Tired of the oh-so-standard videos of our city? Well here’s one that’s definitely not run-of-the-mill! In the jaw-dropping “Chris Across Hong Kong”, stuntman Chris O’Neill literally flips, jumps, and tumbles through our amazing city.
Eager to find out how his legs still functioned after days of backflips (anyone eager to count how many?), Localiiz spoke with O’Neill to find out why he focused on Hong Kong and what it took to make his video.
A stuntman by trade, O’Neill’s work includes feature films such as the recent summer blockbuster Transformers: Age of Extinction, shot right here in Hong Kong. Thus, doing crazy stunts is not something out of the ordinary for him.
At three years old, O’Neill began practicing martial arts and his fascination with Asian culture only grew. After receiving a Bachelor’s Degree in Martial Arts Studies in 2010, O’Neill pursued stunt work in Japan before moving to Hong Kong last year “in search of a new adventure.”
“As a kid, I dreamed about going to Hong Kong,” the American-born O’Neill says. “This city is magic for me…Have you ever felt like you just belong somewhere?”
When asked about the making of his video, O’Neill told Localiiz that it was quite a lot of trial and error. “I didn’t really get to practice my shots much. I may only have one chance to get the shot right before someone yells at me, so I basically just have to wing it. At other places, I would spend hours upon hours doing the same move, trying to match my movies to the last scene. I did it basically from memory so it was a bit of a challenge.”
In total, it took O’Neill about a month to complete filming, mainly due to Hong Kong’s unpredictable weather. “It was vital for me to make Hong Kong look as good as possible…so I needed to wait for clear days”. Judging by how spectacular Hong Kong looks in many of his shots (how breath-taking is that Peak shot?) his patience clearly paid off.
O’Neill also had to make sure that there weren’t too many people wandering in to his shots – a huge task to take on in Hong Kong! “I had to time each shot perfectly to avoid the odd tourist taking pictures or walking in front of the camera. I literally filmed the Avenue of Stars shot on six different occasions, because I couldn’t catch a moment with no people and a beautiful sky.”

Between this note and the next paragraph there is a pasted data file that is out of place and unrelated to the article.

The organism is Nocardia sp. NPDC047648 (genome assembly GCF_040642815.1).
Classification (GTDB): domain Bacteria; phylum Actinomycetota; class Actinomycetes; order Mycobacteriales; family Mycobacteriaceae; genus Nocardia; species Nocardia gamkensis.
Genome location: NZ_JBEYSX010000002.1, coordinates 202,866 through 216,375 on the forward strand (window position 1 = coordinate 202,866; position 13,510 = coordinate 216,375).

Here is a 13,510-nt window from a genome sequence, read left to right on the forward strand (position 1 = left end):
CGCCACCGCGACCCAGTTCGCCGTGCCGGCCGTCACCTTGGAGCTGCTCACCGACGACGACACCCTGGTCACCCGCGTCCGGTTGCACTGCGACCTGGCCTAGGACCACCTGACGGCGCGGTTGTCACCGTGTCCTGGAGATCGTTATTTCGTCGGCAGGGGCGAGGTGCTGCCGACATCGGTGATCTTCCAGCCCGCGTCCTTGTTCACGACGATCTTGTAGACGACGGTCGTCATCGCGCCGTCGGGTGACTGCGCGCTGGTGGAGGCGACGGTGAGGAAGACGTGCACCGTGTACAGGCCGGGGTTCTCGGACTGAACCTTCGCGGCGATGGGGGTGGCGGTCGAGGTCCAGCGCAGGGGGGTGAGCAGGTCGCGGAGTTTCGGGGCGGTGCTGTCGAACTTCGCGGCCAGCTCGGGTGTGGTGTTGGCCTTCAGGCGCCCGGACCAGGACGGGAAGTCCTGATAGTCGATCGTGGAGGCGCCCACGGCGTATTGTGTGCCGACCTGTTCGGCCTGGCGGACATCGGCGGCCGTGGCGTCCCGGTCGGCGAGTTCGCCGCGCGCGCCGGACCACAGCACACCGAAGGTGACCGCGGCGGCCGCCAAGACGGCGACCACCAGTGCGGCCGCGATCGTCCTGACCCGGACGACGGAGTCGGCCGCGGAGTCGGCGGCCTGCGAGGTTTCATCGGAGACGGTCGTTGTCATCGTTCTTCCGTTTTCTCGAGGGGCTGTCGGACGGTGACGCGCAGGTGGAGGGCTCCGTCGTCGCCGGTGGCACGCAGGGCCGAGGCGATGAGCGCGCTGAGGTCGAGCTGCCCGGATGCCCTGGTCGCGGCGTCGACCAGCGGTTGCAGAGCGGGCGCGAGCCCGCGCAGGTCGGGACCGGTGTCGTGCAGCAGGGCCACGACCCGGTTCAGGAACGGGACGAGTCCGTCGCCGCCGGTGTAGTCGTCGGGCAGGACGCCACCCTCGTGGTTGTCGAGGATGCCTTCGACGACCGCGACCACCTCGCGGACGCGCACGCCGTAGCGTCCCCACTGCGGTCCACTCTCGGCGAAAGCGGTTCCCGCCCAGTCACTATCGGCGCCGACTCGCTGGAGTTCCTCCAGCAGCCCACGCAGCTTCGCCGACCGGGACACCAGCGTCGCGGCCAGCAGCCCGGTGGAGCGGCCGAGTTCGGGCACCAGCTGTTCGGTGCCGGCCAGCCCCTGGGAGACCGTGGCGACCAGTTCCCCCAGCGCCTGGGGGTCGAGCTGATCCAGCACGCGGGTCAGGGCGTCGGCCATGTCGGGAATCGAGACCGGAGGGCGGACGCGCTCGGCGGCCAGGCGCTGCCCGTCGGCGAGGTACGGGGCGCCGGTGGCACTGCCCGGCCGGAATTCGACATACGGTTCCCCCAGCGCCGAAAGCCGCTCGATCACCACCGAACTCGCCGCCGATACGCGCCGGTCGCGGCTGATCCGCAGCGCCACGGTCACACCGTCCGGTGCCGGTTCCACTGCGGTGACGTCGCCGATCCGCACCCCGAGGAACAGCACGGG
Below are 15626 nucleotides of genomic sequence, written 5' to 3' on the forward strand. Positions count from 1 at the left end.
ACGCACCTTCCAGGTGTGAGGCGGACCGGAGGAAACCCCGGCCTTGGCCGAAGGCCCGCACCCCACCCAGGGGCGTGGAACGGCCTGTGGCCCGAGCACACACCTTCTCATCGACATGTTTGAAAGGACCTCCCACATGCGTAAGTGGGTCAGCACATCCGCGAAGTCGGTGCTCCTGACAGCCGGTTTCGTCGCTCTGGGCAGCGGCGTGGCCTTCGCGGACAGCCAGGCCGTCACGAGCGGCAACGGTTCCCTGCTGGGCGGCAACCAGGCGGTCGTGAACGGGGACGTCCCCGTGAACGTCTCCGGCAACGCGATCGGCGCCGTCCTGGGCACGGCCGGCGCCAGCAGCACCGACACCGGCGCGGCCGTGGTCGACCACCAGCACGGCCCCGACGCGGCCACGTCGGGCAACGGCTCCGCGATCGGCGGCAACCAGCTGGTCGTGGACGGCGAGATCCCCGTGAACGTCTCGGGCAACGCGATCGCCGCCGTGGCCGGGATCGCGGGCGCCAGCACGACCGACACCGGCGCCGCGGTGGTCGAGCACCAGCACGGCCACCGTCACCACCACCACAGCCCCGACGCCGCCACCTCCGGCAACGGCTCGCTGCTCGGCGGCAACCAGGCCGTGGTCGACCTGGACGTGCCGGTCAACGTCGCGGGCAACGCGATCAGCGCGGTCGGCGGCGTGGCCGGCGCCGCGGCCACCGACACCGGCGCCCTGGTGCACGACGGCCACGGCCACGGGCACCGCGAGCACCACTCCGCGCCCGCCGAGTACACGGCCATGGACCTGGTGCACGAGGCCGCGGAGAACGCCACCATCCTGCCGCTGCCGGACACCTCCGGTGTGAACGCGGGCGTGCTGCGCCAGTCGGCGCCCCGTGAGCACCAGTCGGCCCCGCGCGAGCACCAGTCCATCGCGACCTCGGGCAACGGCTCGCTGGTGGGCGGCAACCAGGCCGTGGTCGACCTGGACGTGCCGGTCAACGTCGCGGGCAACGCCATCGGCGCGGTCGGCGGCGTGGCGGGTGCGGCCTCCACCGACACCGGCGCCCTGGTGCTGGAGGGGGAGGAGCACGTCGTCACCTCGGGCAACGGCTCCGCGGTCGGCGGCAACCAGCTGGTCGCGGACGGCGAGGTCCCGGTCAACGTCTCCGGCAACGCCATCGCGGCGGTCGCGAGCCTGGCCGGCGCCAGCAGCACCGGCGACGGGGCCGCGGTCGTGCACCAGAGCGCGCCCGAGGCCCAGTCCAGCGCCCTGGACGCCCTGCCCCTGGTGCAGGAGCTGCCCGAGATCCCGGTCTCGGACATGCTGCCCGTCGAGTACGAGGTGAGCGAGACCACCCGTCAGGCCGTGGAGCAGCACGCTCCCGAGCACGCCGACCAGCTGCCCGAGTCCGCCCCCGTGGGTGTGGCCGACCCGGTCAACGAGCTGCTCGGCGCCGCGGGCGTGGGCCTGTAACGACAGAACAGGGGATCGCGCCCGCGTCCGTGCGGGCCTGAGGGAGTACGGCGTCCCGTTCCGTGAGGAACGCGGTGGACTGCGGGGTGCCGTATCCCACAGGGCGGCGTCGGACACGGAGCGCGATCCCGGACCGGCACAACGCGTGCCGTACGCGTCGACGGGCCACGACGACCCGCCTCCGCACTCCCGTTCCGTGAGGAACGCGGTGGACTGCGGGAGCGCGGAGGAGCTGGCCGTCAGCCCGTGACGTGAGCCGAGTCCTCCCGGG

As O’Neill worked diligently to ensure continuity between his shots, he also encountered a common issue at many locations. “During nearly every shot, someone would come speak to me about not filming or getting injured,” O’Neill explains. The flipping videographer was frequently approached by security guards, which he classed into two distinct types. The first, according to O’Neill, are “super serious, no fun and games, get off the statue, security guards.” In these cases, O’Neill says he would respectfully pack up his camera and leave. While there are a few places he jokingly says shouldn’t go back to, he also encountered guards who asked him to repeat his flips so they could see him in action. The end result, he says was worth it.
“For those who haven’t been to Hong Kong yet, I promise you: this place is far more beautiful than I can portray in my video. Hong Kong is like no other place on Earth.”
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